Technische Universität München

The Entrepreneurial University

Doping-triggered disorders in electrolyte homeostasis are concomitantly linked to renal function. It is well known that kidneys regulate the amount of water, sodium, potassium and other electrolytes in the body. Electrolytes are the chemicals dissolved in the body fluid. Their distribution has important consequences for the ultimate balance of fluids.

Diuretics are justifiably considered as the major category of banned drugs in sports, which is mostly linked to disturbed electrolyte metabolism.

Oral or parenteral abuse of glucocorticoids may also lead to electrolyte disorders. It is reported that the administration of prednisone (5 to 2000 mg/d) is a significant risk factor for hypokalemic events in various patients. However, these findings are not yet confirmed in athletes abusing glucocorticoids for doping.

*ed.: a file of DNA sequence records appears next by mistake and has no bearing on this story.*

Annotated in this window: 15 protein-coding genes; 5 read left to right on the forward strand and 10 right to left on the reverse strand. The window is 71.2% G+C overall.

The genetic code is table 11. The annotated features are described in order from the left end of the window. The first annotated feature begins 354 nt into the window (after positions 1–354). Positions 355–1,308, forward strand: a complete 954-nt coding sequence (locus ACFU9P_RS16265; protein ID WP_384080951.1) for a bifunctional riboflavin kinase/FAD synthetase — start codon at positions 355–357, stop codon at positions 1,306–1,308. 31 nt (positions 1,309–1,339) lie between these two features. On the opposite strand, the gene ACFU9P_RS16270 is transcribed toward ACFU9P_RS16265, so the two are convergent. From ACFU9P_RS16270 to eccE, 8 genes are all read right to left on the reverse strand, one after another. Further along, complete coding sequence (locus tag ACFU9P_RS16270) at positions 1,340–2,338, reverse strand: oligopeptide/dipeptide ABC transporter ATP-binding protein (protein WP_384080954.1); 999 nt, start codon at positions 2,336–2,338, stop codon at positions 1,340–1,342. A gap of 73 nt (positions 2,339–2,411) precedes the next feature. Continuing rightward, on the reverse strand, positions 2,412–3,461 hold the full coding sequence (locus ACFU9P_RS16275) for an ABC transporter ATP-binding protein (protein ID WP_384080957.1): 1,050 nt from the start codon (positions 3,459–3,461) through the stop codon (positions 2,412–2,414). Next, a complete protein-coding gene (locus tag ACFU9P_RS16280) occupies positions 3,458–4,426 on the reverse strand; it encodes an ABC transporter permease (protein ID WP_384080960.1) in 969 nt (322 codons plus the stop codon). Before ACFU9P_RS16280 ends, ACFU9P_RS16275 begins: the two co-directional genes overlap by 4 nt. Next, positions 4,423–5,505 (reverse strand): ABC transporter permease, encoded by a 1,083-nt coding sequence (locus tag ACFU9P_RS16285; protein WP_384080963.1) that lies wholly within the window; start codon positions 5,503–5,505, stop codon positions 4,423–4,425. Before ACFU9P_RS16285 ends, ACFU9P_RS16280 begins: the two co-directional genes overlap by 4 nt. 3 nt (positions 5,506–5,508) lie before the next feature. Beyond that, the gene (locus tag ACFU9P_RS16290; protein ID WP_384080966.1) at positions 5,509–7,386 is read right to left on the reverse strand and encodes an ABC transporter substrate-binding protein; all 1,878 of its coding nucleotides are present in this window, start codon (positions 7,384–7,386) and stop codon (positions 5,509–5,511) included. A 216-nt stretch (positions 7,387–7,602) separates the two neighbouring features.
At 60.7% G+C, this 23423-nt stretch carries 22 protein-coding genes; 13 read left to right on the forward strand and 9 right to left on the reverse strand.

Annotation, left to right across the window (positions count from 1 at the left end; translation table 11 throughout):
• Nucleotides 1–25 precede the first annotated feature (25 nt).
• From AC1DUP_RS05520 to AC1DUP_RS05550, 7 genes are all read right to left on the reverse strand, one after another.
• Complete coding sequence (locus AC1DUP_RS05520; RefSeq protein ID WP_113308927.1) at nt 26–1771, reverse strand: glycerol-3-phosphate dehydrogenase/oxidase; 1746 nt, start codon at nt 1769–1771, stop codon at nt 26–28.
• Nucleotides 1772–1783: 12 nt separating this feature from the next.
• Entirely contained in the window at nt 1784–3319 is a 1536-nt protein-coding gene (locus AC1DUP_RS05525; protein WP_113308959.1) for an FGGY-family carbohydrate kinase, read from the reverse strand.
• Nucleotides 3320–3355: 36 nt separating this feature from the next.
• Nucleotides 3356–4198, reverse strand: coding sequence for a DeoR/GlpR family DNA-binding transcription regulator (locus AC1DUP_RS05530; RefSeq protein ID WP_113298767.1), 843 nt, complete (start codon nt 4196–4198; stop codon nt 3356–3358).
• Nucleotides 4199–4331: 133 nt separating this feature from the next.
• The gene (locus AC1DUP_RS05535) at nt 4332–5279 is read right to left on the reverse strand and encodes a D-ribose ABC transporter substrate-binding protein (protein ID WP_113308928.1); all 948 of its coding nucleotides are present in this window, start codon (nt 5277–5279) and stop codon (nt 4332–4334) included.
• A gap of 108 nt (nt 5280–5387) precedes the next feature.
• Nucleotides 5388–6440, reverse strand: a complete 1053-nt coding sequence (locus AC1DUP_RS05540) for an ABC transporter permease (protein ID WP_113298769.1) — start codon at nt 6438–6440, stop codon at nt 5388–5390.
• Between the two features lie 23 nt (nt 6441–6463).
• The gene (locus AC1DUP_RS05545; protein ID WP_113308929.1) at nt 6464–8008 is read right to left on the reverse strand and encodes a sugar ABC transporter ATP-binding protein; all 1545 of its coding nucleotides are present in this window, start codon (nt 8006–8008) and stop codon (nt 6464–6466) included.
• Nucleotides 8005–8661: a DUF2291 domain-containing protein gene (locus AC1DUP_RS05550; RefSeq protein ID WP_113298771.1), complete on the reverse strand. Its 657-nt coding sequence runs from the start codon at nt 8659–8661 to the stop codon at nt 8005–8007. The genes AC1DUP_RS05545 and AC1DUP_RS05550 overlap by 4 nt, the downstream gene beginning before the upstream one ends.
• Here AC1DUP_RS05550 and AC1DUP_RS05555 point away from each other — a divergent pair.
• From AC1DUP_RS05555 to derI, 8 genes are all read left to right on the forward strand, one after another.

Nevertheless, anabolic agents also influence electrolyte concentrations. Anabolic androgenic steroids use may lead to increased levels of potassium, sodium, calcium and phosphate, which can ultimately result in atrial and ventricular fibrillation.

Additionally, sodium’s levels are frequently found increased in athletes mainly due to supplements’ abuse. Indeed, numerous athletes take sodium bicarbonate or sodium citrate in an attempt to enhance their athletic performance, especially, in activities of high intensity involving large muscular groups (e.g. 400 m running). However, elevated sodium levels may lead to gastrointestinal disturbances and they are often accompanied by diarrhea especially for sodium bicarbonate supplement.